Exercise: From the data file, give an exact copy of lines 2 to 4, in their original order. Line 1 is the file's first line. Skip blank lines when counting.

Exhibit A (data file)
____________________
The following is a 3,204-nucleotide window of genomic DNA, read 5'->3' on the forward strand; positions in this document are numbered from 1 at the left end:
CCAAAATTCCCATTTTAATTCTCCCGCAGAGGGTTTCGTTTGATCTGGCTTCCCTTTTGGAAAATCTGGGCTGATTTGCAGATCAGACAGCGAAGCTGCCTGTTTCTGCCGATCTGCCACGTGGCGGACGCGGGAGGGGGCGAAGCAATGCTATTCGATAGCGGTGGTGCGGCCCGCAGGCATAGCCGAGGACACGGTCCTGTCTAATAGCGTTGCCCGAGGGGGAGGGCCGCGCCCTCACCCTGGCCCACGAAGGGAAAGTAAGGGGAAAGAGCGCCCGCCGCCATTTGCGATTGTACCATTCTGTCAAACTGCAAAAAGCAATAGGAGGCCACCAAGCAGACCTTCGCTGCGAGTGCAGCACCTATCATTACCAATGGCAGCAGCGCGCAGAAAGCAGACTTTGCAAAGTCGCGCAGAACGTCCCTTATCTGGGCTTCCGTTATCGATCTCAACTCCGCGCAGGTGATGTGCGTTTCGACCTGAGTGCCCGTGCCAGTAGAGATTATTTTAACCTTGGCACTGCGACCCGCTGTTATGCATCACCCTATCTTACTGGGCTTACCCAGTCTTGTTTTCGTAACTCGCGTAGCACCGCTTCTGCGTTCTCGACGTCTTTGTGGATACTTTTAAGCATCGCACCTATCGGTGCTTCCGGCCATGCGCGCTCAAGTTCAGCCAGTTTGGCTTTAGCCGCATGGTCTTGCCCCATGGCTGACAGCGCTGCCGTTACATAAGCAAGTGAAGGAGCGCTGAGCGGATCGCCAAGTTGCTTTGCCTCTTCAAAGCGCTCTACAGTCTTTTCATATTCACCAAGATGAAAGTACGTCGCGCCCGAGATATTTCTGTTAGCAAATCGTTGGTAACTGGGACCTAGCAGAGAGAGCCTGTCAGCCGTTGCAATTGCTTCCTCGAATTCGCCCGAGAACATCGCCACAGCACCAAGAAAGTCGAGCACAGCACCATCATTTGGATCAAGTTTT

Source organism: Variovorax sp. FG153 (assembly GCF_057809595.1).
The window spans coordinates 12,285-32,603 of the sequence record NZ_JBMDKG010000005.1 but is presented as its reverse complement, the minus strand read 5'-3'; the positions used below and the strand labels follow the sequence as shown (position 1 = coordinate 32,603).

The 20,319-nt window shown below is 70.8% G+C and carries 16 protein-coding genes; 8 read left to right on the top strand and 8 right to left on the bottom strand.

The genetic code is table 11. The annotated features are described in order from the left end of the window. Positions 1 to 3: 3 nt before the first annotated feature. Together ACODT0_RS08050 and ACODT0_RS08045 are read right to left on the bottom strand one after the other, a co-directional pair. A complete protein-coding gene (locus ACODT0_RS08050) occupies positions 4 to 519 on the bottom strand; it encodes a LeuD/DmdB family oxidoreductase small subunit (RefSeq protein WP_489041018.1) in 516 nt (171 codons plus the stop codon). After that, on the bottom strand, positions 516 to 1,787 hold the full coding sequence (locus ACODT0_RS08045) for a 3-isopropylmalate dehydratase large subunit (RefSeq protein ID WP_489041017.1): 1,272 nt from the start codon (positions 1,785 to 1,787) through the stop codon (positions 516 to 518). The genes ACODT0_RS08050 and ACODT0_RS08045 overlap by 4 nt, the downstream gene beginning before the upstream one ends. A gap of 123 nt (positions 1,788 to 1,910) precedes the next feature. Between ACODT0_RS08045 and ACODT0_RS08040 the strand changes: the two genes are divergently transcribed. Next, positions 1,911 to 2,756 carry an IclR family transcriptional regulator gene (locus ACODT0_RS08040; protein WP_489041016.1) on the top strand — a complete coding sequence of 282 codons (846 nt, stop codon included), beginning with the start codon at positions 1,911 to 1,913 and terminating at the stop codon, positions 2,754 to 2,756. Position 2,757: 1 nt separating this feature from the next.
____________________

CCAAAATTCCCATTTTAATTCTCCCGCAGAGGGTTTCGTTTGATCTGGCTTCCCTTTTGGAAAATCTGGGCTGATTTGCAGATCAGACAGCGAAGCTGCCTGTTTCTGCCGATCTGCCACGTGGCGGACGCGGGAGGGGGCGAAGCAATGCTATTCGATAGCGGTGGTGCGGCCCGCAGGCATAGCCGAGGACACGGTCCTGTCTAATAGCGTTGCCCGAGGGGGAGGGCCGCGCCCTCACCCTGGCCCACGAAGGGAAAGTAAGGGGAAAGAGCGCCCGCCGCCATTTGCGATTGTACCATTCTGTCAAACTGCAAAAAGCAATAGGAGGCCACCAAGCAGACCTTCGCTGCGAGTGCAGCACCTATCATTACCAATGGCAGCAGCGCGCAGAAAGCAGACTTTGCAAAGTCGCGCAGAACGTCCCTTATCTGGGCTTCCGTTATCGATCTCAACTCCGCGCAGGTGATGTGCGTTTCGACCTGAGTGCCCGTGCCAGTAGAGATTATTTTAACCTTGGCACTGCGACCCGCTGTTATGCATCACCCTATCTTACTGGGCTTACCCAGTCTTGTTTTCGTAACTCGCGTAGCACCGCTTCTGCGTTCTCGACGTCTTTGTGGATACTTTTAAGCATCGCACCTATCGGTGCTTCCGGCCATGCGCGCTCAAGTTCAGCCAGTTTGGCTTTAGCCGCATGGTCTTGCCCCATGGCTGACAGCGCTGCCGTTACATAAGCAAGTGAAGGAGCGCTGAGCGGATCGCCAAGTTGCTTTGCCTCTTCAAAGCGCTCTACAGTCTTTTCATATTCACCAAGATGAAAGTACGTCGCGCCCGAGATATTTCTGTTAGCAAATCGTTGGTAACTGGGACCTAGCAGAGAGAGCCTGTCAGCCGTTGCAATTGCTTCCTCGAATTCGCCCGAGAACATCGCCACAGCACCAAGAAAGTCGAGCACAGCACCATCATTTGGATCAAGTTTT

Source organism: Variovorax sp. FG153 (assembly GCF_057809595.1).
The window spans coordinates 12,285-32,603 of the sequence record NZ_JBMDKG010000005.1 but is presented as its reverse complement, the minus strand read 5'-3'; the positions used below and the strand labels follow the sequence as shown (position 1 = coordinate 32,603).